Marios Papadopoulos stores media files on a 1TB external hard drive. He asked about using the same drive for backup.
Technically speaking, there's no reason why you couldn't use the same hard drive for backing up your internal drive and storing overflow data that don't fit on your internal drive. But doing so is a really bad idea.
First of all, if there are files you're storing exclusively on the external hard drive, those files need to be backed up. Remember the two primary rules of backup:
There's another issue: A backup drive should only be plugged in when you're backing up or restoring from a backup. Why? Because the same fire, flood, burglary or malware that destroys your main, internal storage could also destroy the backup.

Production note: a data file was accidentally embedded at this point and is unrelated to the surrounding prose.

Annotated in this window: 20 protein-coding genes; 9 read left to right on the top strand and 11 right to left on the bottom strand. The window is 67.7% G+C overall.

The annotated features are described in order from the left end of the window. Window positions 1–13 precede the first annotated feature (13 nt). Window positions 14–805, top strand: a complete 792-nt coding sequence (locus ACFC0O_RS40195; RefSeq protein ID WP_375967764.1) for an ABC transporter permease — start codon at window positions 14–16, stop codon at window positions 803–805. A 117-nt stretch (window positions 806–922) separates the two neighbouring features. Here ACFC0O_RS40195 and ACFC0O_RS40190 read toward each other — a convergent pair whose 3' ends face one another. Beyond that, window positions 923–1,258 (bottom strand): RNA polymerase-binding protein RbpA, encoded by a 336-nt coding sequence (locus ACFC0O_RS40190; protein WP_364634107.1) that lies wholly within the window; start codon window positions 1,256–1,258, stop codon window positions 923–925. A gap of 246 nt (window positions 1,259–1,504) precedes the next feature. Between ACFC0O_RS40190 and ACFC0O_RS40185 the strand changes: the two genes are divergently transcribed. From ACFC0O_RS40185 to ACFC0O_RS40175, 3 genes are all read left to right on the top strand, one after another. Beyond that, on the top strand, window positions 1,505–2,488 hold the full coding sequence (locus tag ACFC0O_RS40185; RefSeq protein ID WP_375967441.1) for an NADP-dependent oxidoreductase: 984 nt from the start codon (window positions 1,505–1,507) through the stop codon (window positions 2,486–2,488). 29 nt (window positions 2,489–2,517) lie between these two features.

Ideally, your internal storage should be large enough for all of your files. If it isn't, consider one of these options:
Install a second internal drive. Once it's installed, copy the overflow files now on the external drive to their new home. Use the external drive exclusively to backup both internal drives.
You'll find this considerably faster and more convenient than storing files externally.
But you'll need a PC with a spare drive bay. That's common in desktops, but rare in laptops.
Replace your internal drive with a bigger one. This is also fast and convenient, and it solves the drive bay problem. But it takes more work to set up. Luckily, I've already provided instructions.
Use two external hard drives. Use one external drive for overflow files, and the other for backup. This is the best option if you're nervous about installing internal drives, or if your Windows 8 tablet won't allow you to upgrade them.
For better speed, I strongly recommend a USB 3.0 connection for the overflow drive. Also, make sure the backup drive is large enough to back up the data on both your internal and external drives.
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